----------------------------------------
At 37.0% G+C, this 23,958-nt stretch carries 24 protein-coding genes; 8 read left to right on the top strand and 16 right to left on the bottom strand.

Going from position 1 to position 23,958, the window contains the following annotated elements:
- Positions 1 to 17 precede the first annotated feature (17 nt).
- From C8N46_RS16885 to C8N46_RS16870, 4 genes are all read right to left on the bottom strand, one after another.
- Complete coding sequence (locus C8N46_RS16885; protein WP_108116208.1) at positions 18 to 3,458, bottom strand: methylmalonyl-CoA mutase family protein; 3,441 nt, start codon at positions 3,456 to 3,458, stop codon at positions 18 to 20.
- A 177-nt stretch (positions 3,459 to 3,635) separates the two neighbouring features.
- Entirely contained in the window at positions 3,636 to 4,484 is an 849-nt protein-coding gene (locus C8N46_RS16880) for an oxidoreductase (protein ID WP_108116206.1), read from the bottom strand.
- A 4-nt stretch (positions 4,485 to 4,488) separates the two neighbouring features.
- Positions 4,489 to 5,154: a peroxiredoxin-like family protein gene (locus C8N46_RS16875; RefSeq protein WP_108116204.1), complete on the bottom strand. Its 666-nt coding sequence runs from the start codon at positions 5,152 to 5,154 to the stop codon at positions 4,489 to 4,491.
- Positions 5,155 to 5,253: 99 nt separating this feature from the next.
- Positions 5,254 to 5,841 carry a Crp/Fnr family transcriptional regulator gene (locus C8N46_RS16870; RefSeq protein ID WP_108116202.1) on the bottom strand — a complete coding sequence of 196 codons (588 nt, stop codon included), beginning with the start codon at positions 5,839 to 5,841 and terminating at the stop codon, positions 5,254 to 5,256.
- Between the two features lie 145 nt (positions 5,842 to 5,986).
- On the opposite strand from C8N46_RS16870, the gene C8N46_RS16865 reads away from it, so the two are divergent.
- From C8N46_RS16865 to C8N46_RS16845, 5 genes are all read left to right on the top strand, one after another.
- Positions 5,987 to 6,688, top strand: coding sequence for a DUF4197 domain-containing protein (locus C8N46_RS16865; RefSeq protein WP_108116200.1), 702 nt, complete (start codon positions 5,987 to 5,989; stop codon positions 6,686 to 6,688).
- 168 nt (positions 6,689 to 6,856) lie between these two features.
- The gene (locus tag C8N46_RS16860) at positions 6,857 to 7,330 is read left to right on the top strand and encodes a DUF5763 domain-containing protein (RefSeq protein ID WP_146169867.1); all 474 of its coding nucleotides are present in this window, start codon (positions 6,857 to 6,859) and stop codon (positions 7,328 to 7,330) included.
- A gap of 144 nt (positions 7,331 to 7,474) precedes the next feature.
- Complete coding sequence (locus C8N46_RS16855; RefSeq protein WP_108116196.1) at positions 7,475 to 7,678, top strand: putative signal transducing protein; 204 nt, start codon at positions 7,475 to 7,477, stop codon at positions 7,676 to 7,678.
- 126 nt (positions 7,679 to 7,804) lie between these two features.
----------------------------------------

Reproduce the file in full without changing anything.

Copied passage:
At 37.0% G+C, this 23,958-nt stretch carries 24 protein-coding genes; 8 read left to right on the top strand and 16 right to left on the bottom strand.

Going from position 1 to position 23,958, the window contains the following annotated elements:
- Positions 1 to 17 precede the first annotated feature (17 nt).
- From C8N46_RS16885 to C8N46_RS16870, 4 genes are all read right to left on the bottom strand, one after another.
- Complete coding sequence (locus C8N46_RS16885; protein WP_108116208.1) at positions 18 to 3,458, bottom strand: methylmalonyl-CoA mutase family protein; 3,441 nt, start codon at positions 3,456 to 3,458, stop codon at positions 18 to 20.
- A 177-nt stretch (positions 3,459 to 3,635) separates the two neighbouring features.
- Entirely contained in the window at positions 3,636 to 4,484 is an 849-nt protein-coding gene (locus C8N46_RS16880) for an oxidoreductase (protein ID WP_108116206.1), read from the bottom strand.
- A 4-nt stretch (positions 4,485 to 4,488) separates the two neighbouring features.
- Positions 4,489 to 5,154: a peroxiredoxin-like family protein gene (locus C8N46_RS16875; RefSeq protein WP_108116204.1), complete on the bottom strand. Its 666-nt coding sequence runs from the start codon at positions 5,152 to 5,154 to the stop codon at positions 4,489 to 4,491.
- Positions 5,155 to 5,253: 99 nt separating this feature from the next.
- Positions 5,254 to 5,841 carry a Crp/Fnr family transcriptional regulator gene (locus C8N46_RS16870; RefSeq protein ID WP_108116202.1) on the bottom strand — a complete coding sequence of 196 codons (588 nt, stop codon included), beginning with the start codon at positions 5,839 to 5,841 and terminating at the stop codon, positions 5,254 to 5,256.
- Between the two features lie 145 nt (positions 5,842 to 5,986).
- On the opposite strand from C8N46_RS16870, the gene C8N46_RS16865 reads away from it, so the two are divergent.
- From C8N46_RS16865 to C8N46_RS16845, 5 genes are all read left to right on the top strand, one after another.
- Positions 5,987 to 6,688, top strand: coding sequence for a DUF4197 domain-containing protein (locus C8N46_RS16865; RefSeq protein WP_108116200.1), 702 nt, complete (start codon positions 5,987 to 5,989; stop codon positions 6,686 to 6,688).
- 168 nt (positions 6,689 to 6,856) lie between these two features.
- The gene (locus tag C8N46_RS16860) at positions 6,857 to 7,330 is read left to right on the top strand and encodes a DUF5763 domain-containing protein (RefSeq protein ID WP_146169867.1); all 474 of its coding nucleotides are present in this window, start codon (positions 6,857 to 6,859) and stop codon (positions 7,328 to 7,330) included.
- A gap of 144 nt (positions 7,331 to 7,474) precedes the next feature.
- Complete coding sequence (locus C8N46_RS16855; RefSeq protein WP_108116196.1) at positions 7,475 to 7,678, top strand: putative signal transducing protein; 204 nt, start codon at positions 7,475 to 7,477, stop codon at positions 7,676 to 7,678.
- 126 nt (positions 7,679 to 7,804) lie between these two features.